Here is some helpful advice for preventing common winter weather dangers.
- Avoid Slipping on Ice
Icy, snowy roads and footpaths make it easy to slip and fall. “Unfortunately, falls are a common occurrence for our older people, especially during the winter months. Often these falls cause major injuries such as hip and wrist fractures, head trauma and major lacerations.While younger people often recover relatively quickly from such injuries, older adults face complications. Make sure to wear shoes with good traction and non-skid soles, and stay inside until the roads are clear. Replace a worn cane tip to making walking easier. Take off shoes as soon as you return indoors because often snow and ice attach to the soles and, once melted, can lead to slippery conditions inside.
- Dress for Warmth
Cold temperatures can lead to frostbite and hypothermia — a condition where the body temperature dips too low. Research shows more than half of hypothermia-related deaths were of people over the age of 65. So don’t let indoor temperatures go too low and dress in layers. Going outside? Wear warm socks, a heavy coat, a warm hat, gloves and a scarf. In very cold temperatures, cover all exposed skin. Use a scarf to cover your mouth and protect your lungs.Your body temperature should never dip below 95 degrees — if it does get medical assistance immediately.
- Fight Wintertime Blues
Because it can be difficult and dangerous to get around, many older people have less contact with others during cold months. This can give them feelings of loneliness and isolation.To help avoid these issues, family members can check in on neighbours and older relatives as often as possible; even a short, daily phone call can make a big difference.
- Check your Car
Driving during the winter can be hazardous for anyone. But it is especially dangerous for older people, who may not drive as often anymore or whose reflexes may not be as quick as they once were. Get your car serviced before wintertime hits — or ask a family member to bring it to a garage for you. Checking things like the oil, tires, battery and wipers can make a big difference on winter roads.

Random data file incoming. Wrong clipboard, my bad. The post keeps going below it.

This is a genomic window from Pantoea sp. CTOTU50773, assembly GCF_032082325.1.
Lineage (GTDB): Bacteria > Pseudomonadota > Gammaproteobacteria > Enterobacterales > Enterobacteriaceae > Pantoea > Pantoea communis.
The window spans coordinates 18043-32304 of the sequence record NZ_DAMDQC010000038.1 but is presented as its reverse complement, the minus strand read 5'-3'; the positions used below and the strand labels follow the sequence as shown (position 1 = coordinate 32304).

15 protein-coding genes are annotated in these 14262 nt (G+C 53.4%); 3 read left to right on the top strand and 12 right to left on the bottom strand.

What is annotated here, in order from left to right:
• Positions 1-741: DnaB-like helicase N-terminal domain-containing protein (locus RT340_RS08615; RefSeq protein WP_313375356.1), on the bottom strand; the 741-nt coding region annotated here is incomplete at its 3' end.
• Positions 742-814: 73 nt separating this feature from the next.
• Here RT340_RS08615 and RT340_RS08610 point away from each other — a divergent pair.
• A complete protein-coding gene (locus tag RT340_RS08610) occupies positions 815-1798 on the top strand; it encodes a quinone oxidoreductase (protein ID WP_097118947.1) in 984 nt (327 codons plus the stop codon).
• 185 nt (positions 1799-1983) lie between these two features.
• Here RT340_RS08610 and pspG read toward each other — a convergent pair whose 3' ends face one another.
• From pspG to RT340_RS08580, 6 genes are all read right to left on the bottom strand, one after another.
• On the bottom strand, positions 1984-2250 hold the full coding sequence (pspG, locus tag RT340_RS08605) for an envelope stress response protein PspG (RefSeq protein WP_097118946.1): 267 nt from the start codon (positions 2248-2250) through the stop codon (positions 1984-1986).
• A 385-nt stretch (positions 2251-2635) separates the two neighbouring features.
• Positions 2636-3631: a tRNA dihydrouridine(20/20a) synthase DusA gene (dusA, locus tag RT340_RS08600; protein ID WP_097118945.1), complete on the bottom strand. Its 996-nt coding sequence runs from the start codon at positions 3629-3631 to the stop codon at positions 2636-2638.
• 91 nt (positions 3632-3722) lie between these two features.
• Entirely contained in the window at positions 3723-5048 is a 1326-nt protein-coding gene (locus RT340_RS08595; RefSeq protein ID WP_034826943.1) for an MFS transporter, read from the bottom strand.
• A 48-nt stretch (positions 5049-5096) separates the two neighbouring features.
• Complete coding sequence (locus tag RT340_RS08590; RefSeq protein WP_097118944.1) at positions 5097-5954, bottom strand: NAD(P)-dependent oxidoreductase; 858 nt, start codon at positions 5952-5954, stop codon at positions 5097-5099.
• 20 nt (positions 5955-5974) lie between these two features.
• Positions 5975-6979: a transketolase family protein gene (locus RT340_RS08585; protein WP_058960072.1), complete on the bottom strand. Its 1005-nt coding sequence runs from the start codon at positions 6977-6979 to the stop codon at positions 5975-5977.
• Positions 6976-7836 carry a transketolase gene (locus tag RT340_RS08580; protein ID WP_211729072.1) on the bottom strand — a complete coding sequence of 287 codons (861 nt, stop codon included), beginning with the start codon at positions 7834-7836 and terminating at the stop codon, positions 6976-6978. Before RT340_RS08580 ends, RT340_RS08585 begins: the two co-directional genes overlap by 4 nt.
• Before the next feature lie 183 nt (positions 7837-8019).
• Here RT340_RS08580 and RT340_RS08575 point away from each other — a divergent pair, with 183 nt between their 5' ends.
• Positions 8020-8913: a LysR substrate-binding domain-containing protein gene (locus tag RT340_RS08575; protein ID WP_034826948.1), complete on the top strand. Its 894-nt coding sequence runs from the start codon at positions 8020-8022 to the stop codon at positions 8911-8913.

- Prepare for Power Cuts
Winter storms can lead to power cuts. Make sure you have easy access to flashlights and a battery-powered radio in case the power goes out. Stock up with warm blankets and fuel for the fire. Longer power cuts can spoil the food in your fridge and freezer so keep a supply of non-perishable foods that can be eaten cold on hand. If the power goes out, wear several layers of clothing, including a hat. Move around a lot to raise your body temperature.
- Eat a Varied Diet
Because people spend more time indoors and may eat a smaller variety of foods, nutritional deficits — especially Vitamin D deficiency — can be a problem. Dieticians recommend consuming foods that are fortified with Vitamin D, such as milk, grains and seafood options like tuna and salmon.
- Prevent Carbon Monoxide Poisoning
Using a fireplace; gas heater or lanterns can lead to carbon monoxide poisoning. Ensure your safety by checking the batteries on your carbon monoxide detector and buying an updated one if you need to.
The most important tip to keep in mind during the colder months is to ask for help. If you need to clear your drive of snow and ice, don’t hesitate to ask a family member or neighbour. Arrange lifts to the shops and doctor’s appointments.
Don’t be afraid to reach out for help.